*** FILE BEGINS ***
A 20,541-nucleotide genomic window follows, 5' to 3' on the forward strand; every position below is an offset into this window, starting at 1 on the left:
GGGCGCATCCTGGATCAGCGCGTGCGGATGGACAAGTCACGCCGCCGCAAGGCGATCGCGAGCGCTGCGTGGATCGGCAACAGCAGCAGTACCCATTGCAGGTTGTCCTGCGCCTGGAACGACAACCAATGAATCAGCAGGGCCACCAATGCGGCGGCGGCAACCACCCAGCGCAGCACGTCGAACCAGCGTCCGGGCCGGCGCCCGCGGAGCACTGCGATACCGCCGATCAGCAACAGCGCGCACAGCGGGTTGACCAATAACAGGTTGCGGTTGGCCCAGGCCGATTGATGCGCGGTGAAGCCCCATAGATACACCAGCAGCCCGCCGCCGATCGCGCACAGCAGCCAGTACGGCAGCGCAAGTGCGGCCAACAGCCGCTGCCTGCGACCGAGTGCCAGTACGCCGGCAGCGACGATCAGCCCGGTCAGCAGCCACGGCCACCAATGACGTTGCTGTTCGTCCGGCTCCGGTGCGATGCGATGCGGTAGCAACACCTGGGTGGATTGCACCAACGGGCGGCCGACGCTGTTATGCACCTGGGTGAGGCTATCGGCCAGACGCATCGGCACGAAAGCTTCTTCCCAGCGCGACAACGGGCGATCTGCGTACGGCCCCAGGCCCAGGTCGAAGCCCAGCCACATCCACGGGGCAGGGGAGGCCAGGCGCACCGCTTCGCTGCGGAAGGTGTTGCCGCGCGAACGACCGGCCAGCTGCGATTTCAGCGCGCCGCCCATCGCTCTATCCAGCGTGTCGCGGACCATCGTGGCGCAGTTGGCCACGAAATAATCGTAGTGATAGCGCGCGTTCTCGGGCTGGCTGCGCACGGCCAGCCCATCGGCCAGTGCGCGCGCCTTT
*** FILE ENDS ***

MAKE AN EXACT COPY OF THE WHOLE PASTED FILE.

A 20,541-nucleotide genomic window follows, 5' to 3' on the forward strand; every position below is an offset into this window, starting at 1 on the left:
GGGCGCATCCTGGATCAGCGCGTGCGGATGGACAAGTCACGCCGCCGCAAGGCGATCGCGAGCGCTGCGTGGATCGGCAACAGCAGCAGTACCCATTGCAGGTTGTCCTGCGCCTGGAACGACAACCAATGAATCAGCAGGGCCACCAATGCGGCGGCGGCAACCACCCAGCGCAGCACGTCGAACCAGCGTCCGGGCCGGCGCCCGCGGAGCACTGCGATACCGCCGATCAGCAACAGCGCGCACAGCGGGTTGACCAATAACAGGTTGCGGTTGGCCCAGGCCGATTGATGCGCGGTGAAGCCCCATAGATACACCAGCAGCCCGCCGCCGATCGCGCACAGCAGCCAGTACGGCAGCGCAAGTGCGGCCAACAGCCGCTGCCTGCGACCGAGTGCCAGTACGCCGGCAGCGACGATCAGCCCGGTCAGCAGCCACGGCCACCAATGACGTTGCTGTTCGTCCGGCTCCGGTGCGATGCGATGCGGTAGCAACACCTGGGTGGATTGCACCAACGGGCGGCCGACGCTGTTATGCACCTGGGTGAGGCTATCGGCCAGACGCATCGGCACGAAAGCTTCTTCCCAGCGCGACAACGGGCGATCTGCGTACGGCCCCAGGCCCAGGTCGAAGCCCAGCCACATCCACGGGGCAGGGGAGGCCAGGCGCACCGCTTCGCTGCGGAAGGTGTTGCCGCGCGAACGACCGGCCAGCTGCGATTTCAGCGCGCCGCCCATCGCTCTATCCAGCGTGTCGCGGACCATCGTGGCGCAGTTGGCCACGAAATAATCGTAGTGATAGCGCGCGTTCTCGGGCTGGCTGCGCACGGCCAGCCCATCGGCCAGTGCGCGCGCCTTT